Investing may seem daunting when you first start out as it involves a substantial amount of research, reading and due diligence. You may also be confused by the many different kinds of investing styles out there and may struggle to find one that is suitable for yourself.
Truth be told, investing is not as simple as it sounds as it does involve some measure of knowledge on how to interpret financial statements and understand valuations. However, you also need not feel overly discouraged as these skills can be picked up over time with careful study and diligence.
It’s important for you to define your own investing style, as it is something that is intensely personal and should gel with your temperament and psychology. Let’s start off with the two extreme ends of investing – income versus growth.
Income investors rely heavily on companies which pay out consistent and regular dividends in order to supplement their active income or provide them with a passive income source for retirement.
On the other end of the spectrum, growth investors invest in companies that do not pay out a dividend as they are reinvesting their earnings back into the business and growing top and the bottom line quickly.
A continuum, rather than absolutes
In reality, not many investors exist at both extremes but are instead found along a steady continuum combining some aspects of growth versus income.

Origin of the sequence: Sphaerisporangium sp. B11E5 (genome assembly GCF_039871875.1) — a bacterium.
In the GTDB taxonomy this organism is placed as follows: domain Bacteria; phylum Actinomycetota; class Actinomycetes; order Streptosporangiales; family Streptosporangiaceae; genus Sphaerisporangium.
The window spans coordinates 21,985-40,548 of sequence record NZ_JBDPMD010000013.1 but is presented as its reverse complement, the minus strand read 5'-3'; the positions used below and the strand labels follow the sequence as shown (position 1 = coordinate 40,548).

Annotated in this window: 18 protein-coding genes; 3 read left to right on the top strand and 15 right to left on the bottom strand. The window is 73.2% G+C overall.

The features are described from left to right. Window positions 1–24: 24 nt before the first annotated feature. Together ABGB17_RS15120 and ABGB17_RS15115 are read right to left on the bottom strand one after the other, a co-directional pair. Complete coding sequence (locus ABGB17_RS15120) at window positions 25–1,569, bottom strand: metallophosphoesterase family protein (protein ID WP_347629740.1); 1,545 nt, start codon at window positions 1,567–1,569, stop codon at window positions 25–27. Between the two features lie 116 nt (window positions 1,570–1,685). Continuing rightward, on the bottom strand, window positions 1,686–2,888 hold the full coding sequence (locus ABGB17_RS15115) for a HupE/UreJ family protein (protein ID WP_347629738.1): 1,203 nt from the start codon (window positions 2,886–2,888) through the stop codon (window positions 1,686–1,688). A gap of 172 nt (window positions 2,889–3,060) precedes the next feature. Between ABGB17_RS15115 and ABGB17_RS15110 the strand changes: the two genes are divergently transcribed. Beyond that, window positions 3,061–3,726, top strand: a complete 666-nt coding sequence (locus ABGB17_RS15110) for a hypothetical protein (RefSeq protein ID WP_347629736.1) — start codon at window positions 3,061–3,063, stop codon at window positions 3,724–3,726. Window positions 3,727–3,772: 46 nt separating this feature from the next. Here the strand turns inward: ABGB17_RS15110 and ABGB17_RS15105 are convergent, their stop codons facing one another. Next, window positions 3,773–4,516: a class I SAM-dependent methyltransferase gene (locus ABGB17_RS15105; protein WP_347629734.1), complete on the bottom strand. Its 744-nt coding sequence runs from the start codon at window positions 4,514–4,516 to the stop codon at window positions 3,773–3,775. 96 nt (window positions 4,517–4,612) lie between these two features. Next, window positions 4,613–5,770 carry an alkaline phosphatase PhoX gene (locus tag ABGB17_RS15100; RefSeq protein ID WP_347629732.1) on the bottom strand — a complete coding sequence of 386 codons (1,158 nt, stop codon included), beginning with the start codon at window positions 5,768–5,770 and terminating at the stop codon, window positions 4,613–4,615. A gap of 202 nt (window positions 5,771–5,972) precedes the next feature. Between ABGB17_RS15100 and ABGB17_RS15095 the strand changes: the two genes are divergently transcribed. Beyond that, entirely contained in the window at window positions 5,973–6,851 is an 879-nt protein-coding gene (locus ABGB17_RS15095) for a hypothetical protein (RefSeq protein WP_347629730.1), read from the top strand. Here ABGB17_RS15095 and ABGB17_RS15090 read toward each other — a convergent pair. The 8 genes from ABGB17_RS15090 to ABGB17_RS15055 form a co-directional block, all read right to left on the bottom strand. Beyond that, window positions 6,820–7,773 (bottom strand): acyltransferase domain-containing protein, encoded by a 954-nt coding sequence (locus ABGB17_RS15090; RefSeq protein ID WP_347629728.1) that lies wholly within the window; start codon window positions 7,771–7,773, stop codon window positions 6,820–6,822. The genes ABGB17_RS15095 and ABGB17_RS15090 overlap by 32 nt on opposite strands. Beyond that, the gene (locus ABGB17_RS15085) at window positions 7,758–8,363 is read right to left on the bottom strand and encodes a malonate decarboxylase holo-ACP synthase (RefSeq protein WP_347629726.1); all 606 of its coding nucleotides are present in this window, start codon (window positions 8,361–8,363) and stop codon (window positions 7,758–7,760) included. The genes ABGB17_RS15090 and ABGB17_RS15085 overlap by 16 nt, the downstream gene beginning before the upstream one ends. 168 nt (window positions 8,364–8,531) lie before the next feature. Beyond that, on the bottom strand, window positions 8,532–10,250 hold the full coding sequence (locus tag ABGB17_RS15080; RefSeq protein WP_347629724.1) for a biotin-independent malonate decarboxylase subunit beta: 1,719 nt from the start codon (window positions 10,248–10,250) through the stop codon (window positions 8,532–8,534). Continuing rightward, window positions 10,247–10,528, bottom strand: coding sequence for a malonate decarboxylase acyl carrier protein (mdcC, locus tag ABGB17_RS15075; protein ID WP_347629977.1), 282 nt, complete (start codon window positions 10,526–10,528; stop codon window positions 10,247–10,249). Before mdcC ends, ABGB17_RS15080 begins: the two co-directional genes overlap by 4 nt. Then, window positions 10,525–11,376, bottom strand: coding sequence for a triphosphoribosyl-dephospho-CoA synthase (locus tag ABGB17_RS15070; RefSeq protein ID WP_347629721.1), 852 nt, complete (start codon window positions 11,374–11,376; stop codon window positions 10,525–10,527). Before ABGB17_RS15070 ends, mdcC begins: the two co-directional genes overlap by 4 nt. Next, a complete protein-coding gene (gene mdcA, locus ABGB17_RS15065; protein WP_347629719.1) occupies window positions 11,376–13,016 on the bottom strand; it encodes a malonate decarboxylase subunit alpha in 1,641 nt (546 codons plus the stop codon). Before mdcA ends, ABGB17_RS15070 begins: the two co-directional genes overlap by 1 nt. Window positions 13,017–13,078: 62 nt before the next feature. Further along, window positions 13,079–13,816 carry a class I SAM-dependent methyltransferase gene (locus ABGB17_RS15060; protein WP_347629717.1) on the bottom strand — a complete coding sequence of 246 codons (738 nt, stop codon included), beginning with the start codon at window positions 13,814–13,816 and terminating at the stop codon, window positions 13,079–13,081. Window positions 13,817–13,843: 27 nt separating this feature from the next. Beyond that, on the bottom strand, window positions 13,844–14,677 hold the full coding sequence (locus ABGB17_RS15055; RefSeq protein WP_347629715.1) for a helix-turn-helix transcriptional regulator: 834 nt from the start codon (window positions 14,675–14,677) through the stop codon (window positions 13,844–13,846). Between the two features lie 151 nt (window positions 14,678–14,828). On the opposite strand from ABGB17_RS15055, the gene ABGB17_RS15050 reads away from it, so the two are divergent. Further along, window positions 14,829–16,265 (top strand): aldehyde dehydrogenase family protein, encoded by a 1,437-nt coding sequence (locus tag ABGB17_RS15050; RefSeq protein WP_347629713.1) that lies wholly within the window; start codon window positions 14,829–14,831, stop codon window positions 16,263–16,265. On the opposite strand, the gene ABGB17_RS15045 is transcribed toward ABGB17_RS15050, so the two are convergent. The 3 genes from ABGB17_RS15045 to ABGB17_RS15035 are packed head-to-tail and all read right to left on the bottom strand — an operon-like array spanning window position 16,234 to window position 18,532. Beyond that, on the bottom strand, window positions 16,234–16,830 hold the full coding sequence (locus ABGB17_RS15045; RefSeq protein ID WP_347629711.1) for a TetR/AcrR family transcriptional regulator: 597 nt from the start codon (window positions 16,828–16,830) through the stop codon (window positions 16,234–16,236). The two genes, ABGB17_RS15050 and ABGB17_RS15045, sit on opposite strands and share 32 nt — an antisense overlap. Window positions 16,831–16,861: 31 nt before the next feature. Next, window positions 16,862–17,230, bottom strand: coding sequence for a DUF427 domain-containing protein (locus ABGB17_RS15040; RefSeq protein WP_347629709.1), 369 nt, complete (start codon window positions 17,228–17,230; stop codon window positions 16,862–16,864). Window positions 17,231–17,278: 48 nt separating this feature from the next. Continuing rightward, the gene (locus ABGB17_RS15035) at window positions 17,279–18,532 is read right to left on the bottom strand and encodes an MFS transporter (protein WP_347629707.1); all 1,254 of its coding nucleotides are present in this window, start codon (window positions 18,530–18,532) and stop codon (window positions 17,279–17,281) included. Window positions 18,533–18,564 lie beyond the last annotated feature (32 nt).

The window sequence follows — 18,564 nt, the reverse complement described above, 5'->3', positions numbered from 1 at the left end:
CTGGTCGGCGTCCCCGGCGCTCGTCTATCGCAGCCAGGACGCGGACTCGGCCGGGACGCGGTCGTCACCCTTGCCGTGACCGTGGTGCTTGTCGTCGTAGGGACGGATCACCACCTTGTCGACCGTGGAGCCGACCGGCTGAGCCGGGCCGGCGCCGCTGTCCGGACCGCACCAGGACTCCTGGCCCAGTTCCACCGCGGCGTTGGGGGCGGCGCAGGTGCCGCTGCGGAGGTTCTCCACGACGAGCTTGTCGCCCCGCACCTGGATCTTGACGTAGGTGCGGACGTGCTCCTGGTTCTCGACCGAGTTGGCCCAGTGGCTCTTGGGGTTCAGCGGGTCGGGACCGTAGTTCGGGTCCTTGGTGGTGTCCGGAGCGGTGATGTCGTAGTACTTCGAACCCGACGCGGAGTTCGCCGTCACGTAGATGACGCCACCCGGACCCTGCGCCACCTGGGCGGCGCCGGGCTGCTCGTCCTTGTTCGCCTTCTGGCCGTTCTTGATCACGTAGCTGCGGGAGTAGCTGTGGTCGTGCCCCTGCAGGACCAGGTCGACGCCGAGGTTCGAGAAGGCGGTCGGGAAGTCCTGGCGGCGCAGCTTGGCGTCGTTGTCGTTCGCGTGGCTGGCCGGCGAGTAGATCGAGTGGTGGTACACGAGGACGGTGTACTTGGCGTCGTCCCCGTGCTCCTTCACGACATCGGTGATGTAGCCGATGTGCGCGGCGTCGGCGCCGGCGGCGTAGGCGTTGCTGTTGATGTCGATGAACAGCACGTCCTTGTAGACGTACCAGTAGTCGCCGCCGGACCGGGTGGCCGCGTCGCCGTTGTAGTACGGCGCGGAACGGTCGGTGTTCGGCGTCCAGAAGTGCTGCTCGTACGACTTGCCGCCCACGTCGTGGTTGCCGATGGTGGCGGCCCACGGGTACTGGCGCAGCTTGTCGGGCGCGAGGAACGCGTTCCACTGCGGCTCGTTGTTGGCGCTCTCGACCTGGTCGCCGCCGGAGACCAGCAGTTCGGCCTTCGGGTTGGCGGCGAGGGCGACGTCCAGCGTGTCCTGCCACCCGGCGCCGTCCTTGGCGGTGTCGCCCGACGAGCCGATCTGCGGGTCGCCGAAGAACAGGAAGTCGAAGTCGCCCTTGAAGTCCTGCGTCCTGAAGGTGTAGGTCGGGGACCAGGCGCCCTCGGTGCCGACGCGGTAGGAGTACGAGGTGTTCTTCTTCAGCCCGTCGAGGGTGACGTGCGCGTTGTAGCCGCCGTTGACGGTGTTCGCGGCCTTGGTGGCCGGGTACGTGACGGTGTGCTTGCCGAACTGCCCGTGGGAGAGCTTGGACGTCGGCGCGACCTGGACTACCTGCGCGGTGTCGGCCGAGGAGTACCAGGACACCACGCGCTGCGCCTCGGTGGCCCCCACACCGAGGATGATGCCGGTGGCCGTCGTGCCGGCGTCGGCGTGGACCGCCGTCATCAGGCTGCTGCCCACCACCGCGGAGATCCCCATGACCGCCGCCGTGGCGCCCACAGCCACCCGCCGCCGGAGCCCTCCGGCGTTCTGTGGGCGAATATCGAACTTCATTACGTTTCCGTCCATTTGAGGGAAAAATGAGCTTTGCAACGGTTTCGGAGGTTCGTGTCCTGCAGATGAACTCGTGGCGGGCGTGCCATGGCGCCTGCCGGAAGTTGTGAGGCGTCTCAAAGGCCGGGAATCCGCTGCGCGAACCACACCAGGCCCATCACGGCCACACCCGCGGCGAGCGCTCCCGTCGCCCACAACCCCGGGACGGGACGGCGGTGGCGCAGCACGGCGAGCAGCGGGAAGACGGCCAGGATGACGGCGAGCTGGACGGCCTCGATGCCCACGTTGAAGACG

That is because there are inherent problems with each “pure” strategy – income investors do enjoy a steady passive stream of dividends but their portfolio may remain stagnant over time as the underlying companies show little or no growth.
Growth investors, on the other hand, may see impressive capital gains arising from rapid growth in revenue and earnings but they suffer from a lack of income to supplement their daily expenses.
Moreover, growth investing generally may entail a higher level of risk as high-growth companies usually price in a lot of optimism and expectations, and therefore trade at lofty valuation multiples.
What is ValueGrowth?
A good middle ground which I personally practice is known as the “ValueGrowth” strategy.
This involves a mix of growth plus dividends in order for me to enjoy the “best of both worlds”.
Of course, the devil is in the details as I have to also ask myself how far I am along that continuum separating growth from income investors.
The idea is to be able to enjoy some measure of income in the form of a decent (rather than high) dividend yield while waiting for growth catalysts to play out.
This is, in fact, the essence of the ValueGrowth strategy.
Being paid to wait while the company executes its strategic growth initiatives is a great idea because it also helps to buffer against any downside risks of failure.
Remember that dividends are a return to the investor that is crystallised and realised, while capital gains are generally considered more ephemeral unless the investor manages to sell his shares to lock in the gain.